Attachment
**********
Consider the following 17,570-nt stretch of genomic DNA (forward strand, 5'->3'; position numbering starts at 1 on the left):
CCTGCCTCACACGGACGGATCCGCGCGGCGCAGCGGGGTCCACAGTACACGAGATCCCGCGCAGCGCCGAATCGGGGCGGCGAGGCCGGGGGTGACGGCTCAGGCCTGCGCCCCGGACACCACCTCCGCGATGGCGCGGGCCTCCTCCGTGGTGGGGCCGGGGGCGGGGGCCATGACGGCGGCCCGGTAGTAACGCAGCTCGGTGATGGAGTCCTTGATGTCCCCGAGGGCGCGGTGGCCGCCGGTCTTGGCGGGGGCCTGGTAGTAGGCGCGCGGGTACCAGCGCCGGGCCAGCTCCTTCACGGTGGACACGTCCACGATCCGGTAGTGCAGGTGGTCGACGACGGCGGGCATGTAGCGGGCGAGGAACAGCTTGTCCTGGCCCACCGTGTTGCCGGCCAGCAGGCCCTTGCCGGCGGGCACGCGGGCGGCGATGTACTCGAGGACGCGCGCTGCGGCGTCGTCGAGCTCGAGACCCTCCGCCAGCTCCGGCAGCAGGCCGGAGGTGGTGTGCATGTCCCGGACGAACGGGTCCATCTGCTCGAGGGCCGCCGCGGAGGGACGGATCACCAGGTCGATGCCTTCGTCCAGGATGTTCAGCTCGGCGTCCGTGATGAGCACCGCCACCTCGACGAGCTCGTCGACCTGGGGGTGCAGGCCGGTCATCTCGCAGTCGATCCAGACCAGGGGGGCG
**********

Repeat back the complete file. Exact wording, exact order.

Consider the following 17,570-nt stretch of genomic DNA (forward strand, 5'->3'; position numbering starts at 1 on the left):
CCTGCCTCACACGGACGGATCCGCGCGGCGCAGCGGGGTCCACAGTACACGAGATCCCGCGCAGCGCCGAATCGGGGCGGCGAGGCCGGGGGTGACGGCTCAGGCCTGCGCCCCGGACACCACCTCCGCGATGGCGCGGGCCTCCTCCGTGGTGGGGCCGGGGGCGGGGGCCATGACGGCGGCCCGGTAGTAACGCAGCTCGGTGATGGAGTCCTTGATGTCCCCGAGGGCGCGGTGGCCGCCGGTCTTGGCGGGGGCCTGGTAGTAGGCGCGCGGGTACCAGCGCCGGGCCAGCTCCTTCACGGTGGACACGTCCACGATCCGGTAGTGCAGGTGGTCGACGACGGCGGGCATGTAGCGGGCGAGGAACAGCTTGTCCTGGCCCACCGTGTTGCCGGCCAGCAGGCCCTTGCCGGCGGGCACGCGGGCGGCGATGTACTCGAGGACGCGCGCTGCGGCGTCGTCGAGCTCGAGACCCTCCGCCAGCTCCGGCAGCAGGCCGGAGGTGGTGTGCATGTCCCGGACGAACGGGTCCATCTGCTCGAGGGCCGCCGCGGAGGGACGGATCACCAGGTCGATGCCTTCGTCCAGGATGTTCAGCTCGGCGTCCGTGATGAGCACCGCCACCTCGACGAGCTCGTCGACCTGGGGGTGCAGGCCGGTCATCTCGCAGTCGATCCAGACCAGGGGGGCG